By: Laura Groulx, MSW, RSW
I don’t have answers, only thoughts. I’m not a lawyer, but I do speak with a lot of people about relationships and family dynamics. Recently, with everything happening in the world, I’ve been wondering how co-parents are handling shared custody and access regarding children that are currently in isolation; after all, some children have more than one family.
Co-parenting relationships, which are often ex-partners or divorced couples, vary immensely; some relationships are amicable, some are not. Some co-parents are flexible regarding access, not having a formal written agreement, and others rely on the structure the legal system has put in place for their families. To my knowledge, there are no changes to custody and access agreements regarding this novel situation; co-parents are having to handle this as suddenly as the virus came on.
If a formal custody and access agreement is in place, it seems that at this point it remains intact; parents are required to follow the parameters outlined in their agreement. I do wonder though, how this is being handled if the child and/or a family member falls ill. On the other hand, where there is no formal custody and access agreement in place, perhaps things become greyer.
During our current COVID-19 pandemic, it seems that communication over the issue of access is of the utmost importance, especially if a formal agreement is not in place. Amidst all the confusion, perhaps conversations surrounding what is currently working with the parenting arrangement (in the context of our current state), and what is not, could help funnel issues that need further addressing. After all, things have changed, we’re all figuring this out day by day.
There are many new issues to consider, including childcare (which parent has more availability now that public daycares and schools are shut down), finances (jobs have been affected), physical health (considering if anyone in either family is exhibiting symptoms), and overall well-being (how are the child and families coping with the disruption to routine). Without systemic clarity in place regarding how to deal with the change of today, it seems that talking it out with each other is necessary.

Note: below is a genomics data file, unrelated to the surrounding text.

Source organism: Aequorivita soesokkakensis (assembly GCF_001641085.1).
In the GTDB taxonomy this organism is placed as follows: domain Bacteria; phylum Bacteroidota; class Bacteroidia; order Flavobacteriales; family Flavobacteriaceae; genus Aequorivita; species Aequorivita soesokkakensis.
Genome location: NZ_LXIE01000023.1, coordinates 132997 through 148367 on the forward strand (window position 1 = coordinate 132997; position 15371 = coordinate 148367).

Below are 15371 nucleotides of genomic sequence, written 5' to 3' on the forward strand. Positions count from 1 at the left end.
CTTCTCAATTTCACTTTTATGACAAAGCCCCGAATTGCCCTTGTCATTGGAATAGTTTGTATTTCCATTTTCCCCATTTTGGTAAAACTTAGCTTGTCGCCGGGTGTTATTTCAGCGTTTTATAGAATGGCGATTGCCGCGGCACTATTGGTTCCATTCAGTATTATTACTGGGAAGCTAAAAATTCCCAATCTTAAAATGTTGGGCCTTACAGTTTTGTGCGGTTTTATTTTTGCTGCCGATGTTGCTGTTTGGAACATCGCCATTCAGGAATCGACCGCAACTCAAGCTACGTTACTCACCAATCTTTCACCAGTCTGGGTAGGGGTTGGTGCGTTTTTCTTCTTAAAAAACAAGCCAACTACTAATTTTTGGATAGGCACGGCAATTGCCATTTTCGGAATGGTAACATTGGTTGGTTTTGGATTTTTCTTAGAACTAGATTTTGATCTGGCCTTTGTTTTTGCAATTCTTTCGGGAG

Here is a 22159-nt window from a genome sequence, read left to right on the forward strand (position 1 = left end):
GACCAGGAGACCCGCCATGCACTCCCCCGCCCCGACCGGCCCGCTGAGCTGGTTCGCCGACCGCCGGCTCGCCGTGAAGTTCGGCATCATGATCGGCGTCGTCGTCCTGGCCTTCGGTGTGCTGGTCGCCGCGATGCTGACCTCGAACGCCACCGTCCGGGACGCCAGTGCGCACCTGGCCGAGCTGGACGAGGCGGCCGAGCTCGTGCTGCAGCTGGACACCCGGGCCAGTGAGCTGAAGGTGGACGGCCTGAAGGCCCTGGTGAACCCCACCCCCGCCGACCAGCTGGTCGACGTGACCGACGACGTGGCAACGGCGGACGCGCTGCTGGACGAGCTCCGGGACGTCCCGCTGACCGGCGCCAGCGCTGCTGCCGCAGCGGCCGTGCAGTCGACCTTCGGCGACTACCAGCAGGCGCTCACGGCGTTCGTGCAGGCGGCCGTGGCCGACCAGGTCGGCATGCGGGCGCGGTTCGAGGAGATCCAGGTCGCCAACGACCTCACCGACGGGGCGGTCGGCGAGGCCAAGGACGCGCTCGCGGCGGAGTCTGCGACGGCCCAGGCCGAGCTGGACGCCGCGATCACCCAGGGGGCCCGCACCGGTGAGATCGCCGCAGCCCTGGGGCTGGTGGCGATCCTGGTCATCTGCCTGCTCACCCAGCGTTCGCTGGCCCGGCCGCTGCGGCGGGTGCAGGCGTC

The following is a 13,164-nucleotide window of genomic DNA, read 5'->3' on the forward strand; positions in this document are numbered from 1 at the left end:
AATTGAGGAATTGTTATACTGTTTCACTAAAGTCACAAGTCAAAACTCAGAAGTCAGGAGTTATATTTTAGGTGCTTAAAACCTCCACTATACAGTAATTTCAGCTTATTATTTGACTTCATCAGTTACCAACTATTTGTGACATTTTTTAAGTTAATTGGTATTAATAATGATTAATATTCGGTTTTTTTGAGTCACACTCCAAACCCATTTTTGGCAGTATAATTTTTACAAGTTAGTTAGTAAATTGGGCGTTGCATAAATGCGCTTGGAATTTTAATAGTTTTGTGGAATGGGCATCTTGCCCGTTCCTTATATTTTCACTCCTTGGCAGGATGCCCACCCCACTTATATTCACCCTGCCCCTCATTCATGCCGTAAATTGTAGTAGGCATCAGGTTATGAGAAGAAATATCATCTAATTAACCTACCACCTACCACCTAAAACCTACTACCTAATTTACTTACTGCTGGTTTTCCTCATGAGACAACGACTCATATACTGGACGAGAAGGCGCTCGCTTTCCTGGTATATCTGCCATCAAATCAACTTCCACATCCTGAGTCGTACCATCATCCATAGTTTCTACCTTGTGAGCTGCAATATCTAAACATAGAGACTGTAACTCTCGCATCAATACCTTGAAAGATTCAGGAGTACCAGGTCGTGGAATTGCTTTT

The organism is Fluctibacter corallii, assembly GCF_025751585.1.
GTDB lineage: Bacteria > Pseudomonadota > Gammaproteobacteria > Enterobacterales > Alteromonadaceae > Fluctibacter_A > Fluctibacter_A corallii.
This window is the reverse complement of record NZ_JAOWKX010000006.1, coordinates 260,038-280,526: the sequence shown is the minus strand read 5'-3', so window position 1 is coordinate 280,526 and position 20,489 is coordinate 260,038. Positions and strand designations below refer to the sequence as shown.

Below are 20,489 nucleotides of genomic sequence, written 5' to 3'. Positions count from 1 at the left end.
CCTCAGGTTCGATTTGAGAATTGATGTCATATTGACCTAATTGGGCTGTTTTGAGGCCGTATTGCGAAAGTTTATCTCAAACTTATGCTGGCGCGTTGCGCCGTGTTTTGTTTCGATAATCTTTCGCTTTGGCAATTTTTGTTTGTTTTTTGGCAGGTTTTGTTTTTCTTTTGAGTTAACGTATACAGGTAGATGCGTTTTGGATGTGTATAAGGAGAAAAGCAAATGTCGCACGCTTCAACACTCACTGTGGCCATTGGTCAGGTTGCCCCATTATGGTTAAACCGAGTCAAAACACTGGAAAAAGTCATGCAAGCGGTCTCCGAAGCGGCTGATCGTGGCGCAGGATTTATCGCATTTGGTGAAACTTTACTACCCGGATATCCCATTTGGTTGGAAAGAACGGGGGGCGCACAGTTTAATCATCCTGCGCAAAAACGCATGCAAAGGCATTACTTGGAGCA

I know, communication between ex-partners isn’t always that simple - disagreements can emerge, especially when emotions are high. Right now, there are all kinds of emotions happening. To name a few, fear, anxiety, and anger seem to be ramping up, understandably so. I’m feeling it too. When we’re feeling this way, it takes extra effort to step back from our emotional impulses and reactions, and connect with the logic center of our brains, which helps guide our choices.
When making decisions that impact others, especially children, it is important to take the whole picture into consideration. As an example, making fear-based decisions (e.g. perhaps withholding a child from another parent), is not necessarily in the best interest of the child.
“Is this is the best interest of the child?”
In order to look at the bigger picture, parents may need to ask themselves some questions. For instance, is the decision that’s being made based on the parent’s personal wants, or is this based on what’s best for the child?
As another hypothetical, if you or other family members are exhibiting symptoms, maybe it is in the best interest of the child to remain with the other parent. This may require parents to flex their typical parenting structure, and sacrifice their own parenting time.
At the end of the day, it’s about prioritizing health. Physical health is obviously the focus right now, but mental health matters too. Maybe as things progress, we will receive more direction regarding how to handle co-parenting during this era. Until then, outside of formal custody and access agreements, it seems to be up to the co-parents themselves to figure out what works best.
Let’s put any differences aside, and work with each other rather than against each other. We are all in this together.
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